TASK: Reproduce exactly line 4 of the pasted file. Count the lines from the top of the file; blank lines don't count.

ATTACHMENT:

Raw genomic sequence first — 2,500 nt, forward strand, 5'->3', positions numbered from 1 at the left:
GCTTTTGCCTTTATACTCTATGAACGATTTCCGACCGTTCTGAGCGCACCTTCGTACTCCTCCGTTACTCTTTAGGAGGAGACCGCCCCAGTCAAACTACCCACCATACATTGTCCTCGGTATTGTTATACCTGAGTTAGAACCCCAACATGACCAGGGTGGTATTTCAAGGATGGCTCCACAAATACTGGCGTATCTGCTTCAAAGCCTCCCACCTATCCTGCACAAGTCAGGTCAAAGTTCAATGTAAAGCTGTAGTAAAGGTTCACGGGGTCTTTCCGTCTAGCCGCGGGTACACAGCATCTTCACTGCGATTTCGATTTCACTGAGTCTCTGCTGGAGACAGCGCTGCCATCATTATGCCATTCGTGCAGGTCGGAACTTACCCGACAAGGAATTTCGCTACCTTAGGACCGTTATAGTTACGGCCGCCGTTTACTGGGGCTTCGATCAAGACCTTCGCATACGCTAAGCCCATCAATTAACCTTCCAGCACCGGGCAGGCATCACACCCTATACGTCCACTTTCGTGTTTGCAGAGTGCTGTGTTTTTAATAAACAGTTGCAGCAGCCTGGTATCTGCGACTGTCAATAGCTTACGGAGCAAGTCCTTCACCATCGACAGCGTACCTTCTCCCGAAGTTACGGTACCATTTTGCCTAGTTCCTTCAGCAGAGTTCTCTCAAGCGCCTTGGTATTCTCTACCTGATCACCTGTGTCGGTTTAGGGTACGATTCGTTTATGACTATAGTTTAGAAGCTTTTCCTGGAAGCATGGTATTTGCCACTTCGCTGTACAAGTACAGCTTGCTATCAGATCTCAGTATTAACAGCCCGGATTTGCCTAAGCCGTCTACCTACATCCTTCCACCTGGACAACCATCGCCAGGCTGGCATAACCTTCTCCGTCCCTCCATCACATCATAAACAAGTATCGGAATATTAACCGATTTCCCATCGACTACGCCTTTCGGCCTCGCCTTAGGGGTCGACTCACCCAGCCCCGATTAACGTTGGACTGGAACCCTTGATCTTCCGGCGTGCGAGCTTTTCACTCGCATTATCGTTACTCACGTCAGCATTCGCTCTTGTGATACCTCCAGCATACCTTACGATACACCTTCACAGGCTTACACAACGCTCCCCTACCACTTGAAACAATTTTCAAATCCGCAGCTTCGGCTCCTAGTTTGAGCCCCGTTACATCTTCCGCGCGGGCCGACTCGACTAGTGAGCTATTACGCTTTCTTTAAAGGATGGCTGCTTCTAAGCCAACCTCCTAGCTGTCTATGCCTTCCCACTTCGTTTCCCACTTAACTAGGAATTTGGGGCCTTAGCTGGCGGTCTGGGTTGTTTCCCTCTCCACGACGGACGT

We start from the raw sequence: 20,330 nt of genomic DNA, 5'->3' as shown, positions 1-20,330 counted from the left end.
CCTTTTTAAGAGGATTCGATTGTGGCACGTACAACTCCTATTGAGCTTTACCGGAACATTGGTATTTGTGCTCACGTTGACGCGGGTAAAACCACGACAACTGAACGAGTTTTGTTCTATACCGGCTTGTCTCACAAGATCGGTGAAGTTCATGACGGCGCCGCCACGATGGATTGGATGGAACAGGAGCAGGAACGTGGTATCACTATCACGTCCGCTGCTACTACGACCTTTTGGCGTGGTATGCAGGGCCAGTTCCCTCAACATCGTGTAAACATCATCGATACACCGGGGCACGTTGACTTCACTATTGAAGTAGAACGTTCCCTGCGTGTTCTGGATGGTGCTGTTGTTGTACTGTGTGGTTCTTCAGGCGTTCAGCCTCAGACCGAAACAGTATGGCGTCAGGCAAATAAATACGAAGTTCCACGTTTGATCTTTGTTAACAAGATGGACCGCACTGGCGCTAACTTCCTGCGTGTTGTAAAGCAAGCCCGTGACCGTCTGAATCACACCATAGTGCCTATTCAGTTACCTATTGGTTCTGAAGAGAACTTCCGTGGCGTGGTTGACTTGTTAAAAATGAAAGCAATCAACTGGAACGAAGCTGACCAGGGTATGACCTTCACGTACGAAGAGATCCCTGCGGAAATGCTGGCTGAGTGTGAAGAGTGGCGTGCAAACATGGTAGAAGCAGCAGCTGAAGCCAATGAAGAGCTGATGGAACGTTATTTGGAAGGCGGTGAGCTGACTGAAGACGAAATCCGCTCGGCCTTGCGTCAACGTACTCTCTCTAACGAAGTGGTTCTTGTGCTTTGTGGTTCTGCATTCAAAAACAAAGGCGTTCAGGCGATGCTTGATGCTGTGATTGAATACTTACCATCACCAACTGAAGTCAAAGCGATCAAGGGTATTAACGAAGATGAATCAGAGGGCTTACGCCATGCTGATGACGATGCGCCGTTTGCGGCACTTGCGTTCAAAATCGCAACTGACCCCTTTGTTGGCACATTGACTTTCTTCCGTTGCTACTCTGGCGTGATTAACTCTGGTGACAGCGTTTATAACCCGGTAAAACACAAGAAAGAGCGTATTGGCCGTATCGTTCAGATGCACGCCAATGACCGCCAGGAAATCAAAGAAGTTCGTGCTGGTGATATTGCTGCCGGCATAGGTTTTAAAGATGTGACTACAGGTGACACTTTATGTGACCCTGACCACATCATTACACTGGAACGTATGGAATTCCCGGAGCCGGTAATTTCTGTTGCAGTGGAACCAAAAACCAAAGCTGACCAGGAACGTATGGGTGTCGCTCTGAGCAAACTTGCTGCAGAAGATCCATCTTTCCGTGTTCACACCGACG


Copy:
CCTTTTTAAGAGGATTCGATTGTGGCACGTACAACTCCTATTGAGCTTTACCGGAACATTGGTATTTGTGCTCACGTTGACGCGGGTAAAACCACGACAACTGAACGAGTTTTGTTCTATACCGGCTTGTCTCACAAGATCGGTGAAGTTCATGACGGCGCCGCCACGATGGATTGGATGGAACAGGAGCAGGAACGTGGTATCACTATCACGTCCGCTGCTACTACGACCTTTTGGCGTGGTATGCAGGGCCAGTTCCCTCAACATCGTGTAAACATCATCGATACACCGGGGCACGTTGACTTCACTATTGAAGTAGAACGTTCCCTGCGTGTTCTGGATGGTGCTGTTGTTGTACTGTGTGGTTCTTCAGGCGTTCAGCCTCAGACCGAAACAGTATGGCGTCAGGCAAATAAATACGAAGTTCCACGTTTGATCTTTGTTAACAAGATGGACCGCACTGGCGCTAACTTCCTGCGTGTTGTAAAGCAAGCCCGTGACCGTCTGAATCACACCATAGTGCCTATTCAGTTACCTATTGGTTCTGAAGAGAACTTCCGTGGCGTGGTTGACTTGTTAAAAATGAAAGCAATCAACTGGAACGAAGCTGACCAGGGTATGACCTTCACGTACGAAGAGATCCCTGCGGAAATGCTGGCTGAGTGTGAAGAGTGGCGTGCAAACATGGTAGAAGCAGCAGCTGAAGCCAATGAAGAGCTGATGGAACGTTATTTGGAAGGCGGTGAGCTGACTGAAGACGAAATCCGCTCGGCCTTGCGTCAACGTACTCTCTCTAACGAAGTGGTTCTTGTGCTTTGTGGTTCTGCATTCAAAAACAAAGGCGTTCAGGCGATGCTTGATGCTGTGATTGAATACTTACCATCACCAACTGAAGTCAAAGCGATCAAGGGTATTAACGAAGATGAATCAGAGGGCTTACGCCATGCTGATGACGATGCGCCGTTTGCGGCACTTGCGTTCAAAATCGCAACTGACCCCTTTGTTGGCACATTGACTTTCTTCCGTTGCTACTCTGGCGTGATTAACTCTGGTGACAGCGTTTATAACCCGGTAAAACACAAGAAAGAGCGTATTGGCCGTATCGTTCAGATGCACGCCAATGACCGCCAGGAAATCAAAGAAGTTCGTGCTGGTGATATTGCTGCCGGCATAGGTTTTAAAGATGTGACTACAGGTGACACTTTATGTGACCCTGACCACATCATTACACTGGAACGTATGGAATTCCCGGAGCCGGTAATTTCTGTTGCAGTGGAACCAAAAACCAAAGCTGACCAGGAACGTATGGGTGTCGCTCTGAGCAAACTTGCTGCAGAAGATCCATCTTTCCGTGTTCACACCGACG